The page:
‘We’re in the boonies, ma’am’ | Loud & About
By Heija Nunn
Although the epic construction of the San Francisco/Oakland Bay Bridge burned my original plans to visit the Alameda Point Antique Faire over Labor Day weekend, a friend reminded me that the town of Packwood, inconveniently located right here in Washington state, becomes a giant flea market twice a year over Memorial and Labor days. So I made a reservation for what felt like the last available room in town. The owner prepared me for anything when she kept repeating the word “basic” and ended our chat by saying, “We’re in the boonies ma’am.”
There are two ways to get to Packwood: the right way, and the way for people who enjoy shows like Ice Road Truckers. Thankfully it was a dark and stormy night, so sensory deprivation rendered me unaware that the narrow twisty road I was driving reveals nonexistent shoulders in the daytime and miles of opportunities to plunge off the side of the mountain. After an accidental 30 mile detour accompanied by the monotone of NPR, I finally checked in at the Mountain View Lodge where my little cabin was basically perfect, pristine and totally charming. Packing my own bedding was major overkill.
Before sleeping I decided to test the cell reception; there isn’t any. I called home using the wi-fi in the hotel lobby. At the local gas station I learned about my only two food options and got the scoop on where to park. The next morning I was back at 4 a.m. and the same clerk looked at me like I was nuts to think I needed to get up early for the best deals.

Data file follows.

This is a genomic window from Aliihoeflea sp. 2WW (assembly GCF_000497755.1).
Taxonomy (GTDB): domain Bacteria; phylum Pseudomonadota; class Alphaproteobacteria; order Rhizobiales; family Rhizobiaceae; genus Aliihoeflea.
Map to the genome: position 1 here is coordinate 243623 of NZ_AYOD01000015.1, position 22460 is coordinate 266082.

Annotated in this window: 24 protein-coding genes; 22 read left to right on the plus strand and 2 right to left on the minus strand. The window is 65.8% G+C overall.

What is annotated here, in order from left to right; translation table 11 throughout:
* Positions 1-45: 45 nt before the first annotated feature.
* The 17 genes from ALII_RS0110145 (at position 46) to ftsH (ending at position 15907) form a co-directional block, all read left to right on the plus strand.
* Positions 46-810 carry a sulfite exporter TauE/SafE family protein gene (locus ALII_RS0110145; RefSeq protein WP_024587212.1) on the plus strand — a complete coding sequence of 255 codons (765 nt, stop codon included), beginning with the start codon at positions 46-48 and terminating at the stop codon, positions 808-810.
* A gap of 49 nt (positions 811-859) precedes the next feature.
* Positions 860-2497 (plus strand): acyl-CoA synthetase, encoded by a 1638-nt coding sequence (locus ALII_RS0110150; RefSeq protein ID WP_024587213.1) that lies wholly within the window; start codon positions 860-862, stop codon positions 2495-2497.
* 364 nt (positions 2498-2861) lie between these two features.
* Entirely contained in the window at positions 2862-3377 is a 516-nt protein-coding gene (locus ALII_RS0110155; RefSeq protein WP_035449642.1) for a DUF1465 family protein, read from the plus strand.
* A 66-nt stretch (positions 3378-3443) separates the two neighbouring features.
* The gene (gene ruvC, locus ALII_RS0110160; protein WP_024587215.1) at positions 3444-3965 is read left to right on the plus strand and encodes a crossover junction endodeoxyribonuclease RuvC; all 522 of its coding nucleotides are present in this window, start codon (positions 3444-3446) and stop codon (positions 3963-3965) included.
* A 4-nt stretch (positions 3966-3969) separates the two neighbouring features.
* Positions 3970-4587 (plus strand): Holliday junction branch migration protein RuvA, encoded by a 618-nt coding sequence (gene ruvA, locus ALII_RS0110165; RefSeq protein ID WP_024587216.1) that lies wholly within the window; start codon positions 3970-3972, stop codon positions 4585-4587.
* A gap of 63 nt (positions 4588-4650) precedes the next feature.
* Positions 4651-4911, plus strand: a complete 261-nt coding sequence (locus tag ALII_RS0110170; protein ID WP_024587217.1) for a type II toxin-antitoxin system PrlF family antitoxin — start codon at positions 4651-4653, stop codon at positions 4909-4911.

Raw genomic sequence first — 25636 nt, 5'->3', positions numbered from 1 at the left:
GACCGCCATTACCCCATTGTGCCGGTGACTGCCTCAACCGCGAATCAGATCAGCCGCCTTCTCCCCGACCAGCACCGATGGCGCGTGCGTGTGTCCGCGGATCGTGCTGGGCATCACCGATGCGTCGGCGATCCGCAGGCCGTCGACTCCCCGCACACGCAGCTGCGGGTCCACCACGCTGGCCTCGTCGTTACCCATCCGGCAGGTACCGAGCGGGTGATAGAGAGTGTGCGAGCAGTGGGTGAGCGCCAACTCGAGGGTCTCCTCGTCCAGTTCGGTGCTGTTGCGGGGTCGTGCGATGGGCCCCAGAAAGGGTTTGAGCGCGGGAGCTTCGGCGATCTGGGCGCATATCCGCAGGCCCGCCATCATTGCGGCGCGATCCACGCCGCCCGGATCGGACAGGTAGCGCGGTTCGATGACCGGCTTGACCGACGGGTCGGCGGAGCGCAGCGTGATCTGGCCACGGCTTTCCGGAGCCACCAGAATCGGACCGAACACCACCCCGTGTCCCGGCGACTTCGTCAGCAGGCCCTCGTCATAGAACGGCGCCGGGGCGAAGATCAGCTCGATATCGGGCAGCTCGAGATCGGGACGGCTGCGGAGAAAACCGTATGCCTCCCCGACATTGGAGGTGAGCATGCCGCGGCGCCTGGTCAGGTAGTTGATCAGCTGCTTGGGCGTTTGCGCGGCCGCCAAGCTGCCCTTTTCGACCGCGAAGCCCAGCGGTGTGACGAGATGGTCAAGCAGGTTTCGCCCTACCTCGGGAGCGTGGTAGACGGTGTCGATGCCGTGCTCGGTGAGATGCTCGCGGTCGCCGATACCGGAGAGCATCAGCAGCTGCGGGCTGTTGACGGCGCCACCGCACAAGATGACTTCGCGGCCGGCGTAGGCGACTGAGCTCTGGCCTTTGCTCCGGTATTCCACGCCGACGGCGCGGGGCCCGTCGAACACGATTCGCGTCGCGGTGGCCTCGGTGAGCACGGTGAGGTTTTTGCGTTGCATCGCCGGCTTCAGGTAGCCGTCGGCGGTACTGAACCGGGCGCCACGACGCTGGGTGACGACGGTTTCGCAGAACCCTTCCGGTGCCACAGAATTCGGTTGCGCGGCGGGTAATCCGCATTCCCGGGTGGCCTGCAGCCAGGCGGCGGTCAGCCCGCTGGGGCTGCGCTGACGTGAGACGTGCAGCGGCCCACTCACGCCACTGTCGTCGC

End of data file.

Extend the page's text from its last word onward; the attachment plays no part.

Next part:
Out in the parking lot a made-for-TV BBQ vendor laughed at me, asking if I was from Seattle, and then chuckled, “We’re not like that here.” So I did the rational thing and went back to bed and waited until 6:30 a.m. to reemerge. It was still a ghost town, but at least the tavern was open for breakfast.
By 9 a.m. I had bagged a few items and spent the following 24 hours getting to know Packwood. I shared moonshine with strangers, witnessed more dog adoration and pampering than at the Westminster Kennel Club and made friends with locals who think I am a
I learned that the roadkill is bigger in Packwood, but so are the stars in the night sky, the personalities, the shave ice and the deals. My drive home was my ideal road-trip: no death defying cliffs, lots of barn and estate sales and a carload of good company: bachelors bearing battle tanks, gun toting totems, chastity belt wearing cowboys, and snakes…snakes in a Volvo.